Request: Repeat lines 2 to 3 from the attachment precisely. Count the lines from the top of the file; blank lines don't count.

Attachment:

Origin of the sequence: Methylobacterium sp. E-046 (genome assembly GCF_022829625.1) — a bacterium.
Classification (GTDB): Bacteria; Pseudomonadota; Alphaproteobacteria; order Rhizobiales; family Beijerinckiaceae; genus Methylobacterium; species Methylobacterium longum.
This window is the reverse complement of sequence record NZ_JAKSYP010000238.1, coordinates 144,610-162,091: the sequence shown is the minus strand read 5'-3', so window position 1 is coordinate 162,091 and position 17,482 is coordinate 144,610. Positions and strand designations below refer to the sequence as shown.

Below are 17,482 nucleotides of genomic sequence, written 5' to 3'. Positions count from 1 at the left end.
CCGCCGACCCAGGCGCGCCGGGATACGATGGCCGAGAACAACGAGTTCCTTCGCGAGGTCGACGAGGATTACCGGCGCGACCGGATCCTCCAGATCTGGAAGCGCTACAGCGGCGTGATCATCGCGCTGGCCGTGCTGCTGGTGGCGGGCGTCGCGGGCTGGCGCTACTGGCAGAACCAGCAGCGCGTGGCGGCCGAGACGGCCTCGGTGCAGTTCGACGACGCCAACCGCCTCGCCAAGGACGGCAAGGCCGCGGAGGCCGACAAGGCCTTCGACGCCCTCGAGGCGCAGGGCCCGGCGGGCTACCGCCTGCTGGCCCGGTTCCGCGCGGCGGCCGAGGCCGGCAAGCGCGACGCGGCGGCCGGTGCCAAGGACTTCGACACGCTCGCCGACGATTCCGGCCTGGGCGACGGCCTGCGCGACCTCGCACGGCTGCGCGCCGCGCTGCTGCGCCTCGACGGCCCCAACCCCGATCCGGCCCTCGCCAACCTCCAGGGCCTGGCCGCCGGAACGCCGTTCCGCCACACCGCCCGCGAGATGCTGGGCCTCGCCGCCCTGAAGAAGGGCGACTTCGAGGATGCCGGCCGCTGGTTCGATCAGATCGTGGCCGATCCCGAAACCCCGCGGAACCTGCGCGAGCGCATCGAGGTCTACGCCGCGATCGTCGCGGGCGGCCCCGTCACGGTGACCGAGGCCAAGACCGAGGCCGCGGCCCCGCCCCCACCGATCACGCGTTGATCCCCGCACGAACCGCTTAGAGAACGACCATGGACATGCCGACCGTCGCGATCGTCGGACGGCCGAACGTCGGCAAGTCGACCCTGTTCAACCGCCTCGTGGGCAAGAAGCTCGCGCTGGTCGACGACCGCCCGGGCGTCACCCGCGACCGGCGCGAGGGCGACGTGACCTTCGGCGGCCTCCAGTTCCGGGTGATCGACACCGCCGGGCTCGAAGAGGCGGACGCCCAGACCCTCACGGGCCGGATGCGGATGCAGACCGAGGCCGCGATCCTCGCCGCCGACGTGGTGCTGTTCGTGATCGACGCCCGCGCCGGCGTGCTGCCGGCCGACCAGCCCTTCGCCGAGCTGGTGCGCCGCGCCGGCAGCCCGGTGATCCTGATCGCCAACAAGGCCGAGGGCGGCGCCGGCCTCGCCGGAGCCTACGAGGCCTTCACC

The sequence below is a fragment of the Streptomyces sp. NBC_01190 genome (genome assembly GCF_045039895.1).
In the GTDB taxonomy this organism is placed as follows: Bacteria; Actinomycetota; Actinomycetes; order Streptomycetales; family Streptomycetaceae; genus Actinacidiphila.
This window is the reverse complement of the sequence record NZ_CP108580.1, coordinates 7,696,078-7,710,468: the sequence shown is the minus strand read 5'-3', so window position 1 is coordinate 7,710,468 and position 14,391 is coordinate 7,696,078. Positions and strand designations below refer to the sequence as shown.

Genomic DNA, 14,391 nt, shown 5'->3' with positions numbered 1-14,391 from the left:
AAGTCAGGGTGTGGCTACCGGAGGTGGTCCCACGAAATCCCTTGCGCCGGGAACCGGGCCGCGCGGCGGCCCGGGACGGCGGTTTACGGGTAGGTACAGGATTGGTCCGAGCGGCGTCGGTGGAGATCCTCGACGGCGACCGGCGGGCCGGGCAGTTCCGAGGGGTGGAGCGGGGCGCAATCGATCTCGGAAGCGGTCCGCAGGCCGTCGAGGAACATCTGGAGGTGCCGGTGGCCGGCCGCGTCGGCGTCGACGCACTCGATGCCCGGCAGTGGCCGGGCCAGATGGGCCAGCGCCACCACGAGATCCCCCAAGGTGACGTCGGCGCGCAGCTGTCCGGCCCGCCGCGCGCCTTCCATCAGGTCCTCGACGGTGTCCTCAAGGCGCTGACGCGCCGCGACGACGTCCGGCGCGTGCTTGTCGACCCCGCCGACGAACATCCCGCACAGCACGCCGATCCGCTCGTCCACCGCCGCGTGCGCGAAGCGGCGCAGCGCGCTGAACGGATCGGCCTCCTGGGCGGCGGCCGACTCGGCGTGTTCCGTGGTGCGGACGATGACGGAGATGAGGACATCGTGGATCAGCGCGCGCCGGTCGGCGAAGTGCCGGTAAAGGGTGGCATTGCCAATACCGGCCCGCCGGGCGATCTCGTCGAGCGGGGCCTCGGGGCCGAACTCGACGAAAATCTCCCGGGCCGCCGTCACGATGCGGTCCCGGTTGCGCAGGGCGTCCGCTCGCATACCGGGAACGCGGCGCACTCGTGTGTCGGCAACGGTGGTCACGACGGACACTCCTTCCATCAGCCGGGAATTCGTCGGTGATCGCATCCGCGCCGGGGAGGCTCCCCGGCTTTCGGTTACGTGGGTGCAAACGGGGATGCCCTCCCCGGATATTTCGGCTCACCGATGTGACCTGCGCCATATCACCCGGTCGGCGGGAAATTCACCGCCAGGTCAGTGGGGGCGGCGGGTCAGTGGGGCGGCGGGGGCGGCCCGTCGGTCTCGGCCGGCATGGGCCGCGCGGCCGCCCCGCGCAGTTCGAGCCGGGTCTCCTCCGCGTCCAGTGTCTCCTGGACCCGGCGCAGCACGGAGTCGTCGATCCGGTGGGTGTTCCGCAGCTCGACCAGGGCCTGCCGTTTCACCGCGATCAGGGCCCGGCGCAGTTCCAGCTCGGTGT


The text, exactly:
Classification (GTDB): Bacteria; Pseudomonadota; Alphaproteobacteria; order Rhizobiales; family Beijerinckiaceae; genus Methylobacterium; species Methylobacterium longum.
This window is the reverse complement of sequence record NZ_JAKSYP010000238.1, coordinates 144,610-162,091: the sequence shown is the minus strand read 5'-3', so window position 1 is coordinate 162,091 and position 17,482 is coordinate 144,610. Positions and strand designations below refer to the sequence as shown.